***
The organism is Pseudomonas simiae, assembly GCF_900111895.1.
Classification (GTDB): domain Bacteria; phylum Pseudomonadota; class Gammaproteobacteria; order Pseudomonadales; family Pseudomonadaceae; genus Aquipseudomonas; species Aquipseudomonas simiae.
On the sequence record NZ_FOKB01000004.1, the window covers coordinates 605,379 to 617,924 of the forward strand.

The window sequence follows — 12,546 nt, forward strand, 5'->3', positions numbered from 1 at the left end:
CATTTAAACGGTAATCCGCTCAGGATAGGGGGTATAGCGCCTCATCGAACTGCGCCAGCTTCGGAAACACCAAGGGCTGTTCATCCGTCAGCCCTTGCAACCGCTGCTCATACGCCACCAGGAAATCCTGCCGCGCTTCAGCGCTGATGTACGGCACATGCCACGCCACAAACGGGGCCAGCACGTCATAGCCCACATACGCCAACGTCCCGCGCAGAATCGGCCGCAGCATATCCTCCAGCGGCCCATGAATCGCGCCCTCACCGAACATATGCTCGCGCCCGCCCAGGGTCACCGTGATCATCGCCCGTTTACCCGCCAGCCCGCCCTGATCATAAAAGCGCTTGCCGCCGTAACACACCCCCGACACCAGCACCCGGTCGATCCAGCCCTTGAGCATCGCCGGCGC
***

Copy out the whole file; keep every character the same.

The organism is Pseudomonas simiae, assembly GCF_900111895.1.
Classification (GTDB): domain Bacteria; phylum Pseudomonadota; class Gammaproteobacteria; order Pseudomonadales; family Pseudomonadaceae; genus Aquipseudomonas; species Aquipseudomonas simiae.
On the sequence record NZ_FOKB01000004.1, the window covers coordinates 605,379 to 617,924 of the forward strand.

The window sequence follows — 12,546 nt, forward strand, 5'->3', positions numbered from 1 at the left end:
CATTTAAACGGTAATCCGCTCAGGATAGGGGGTATAGCGCCTCATCGAACTGCGCCAGCTTCGGAAACACCAAGGGCTGTTCATCCGTCAGCCCTTGCAACCGCTGCTCATACGCCACCAGGAAATCCTGCCGCGCTTCAGCGCTGATGTACGGCACATGCCACGCCACAAACGGGGCCAGCACGTCATAGCCCACATACGCCAACGTCCCGCGCAGAATCGGCCGCAGCATATCCTCCAGCGGCCCATGAATCGCGCCCTCACCGAACATATGCTCGCGCCCGCCCAGGGTCACCGTGATCATCGCCCGTTTACCCGCCAGCCCGCCCTGATCATAAAAGCGCTTGCCGCCGTAACACACCCCCGACACCAGCACCCGGTCGATCCAGCCCTTGAGCATCGCCGGCGC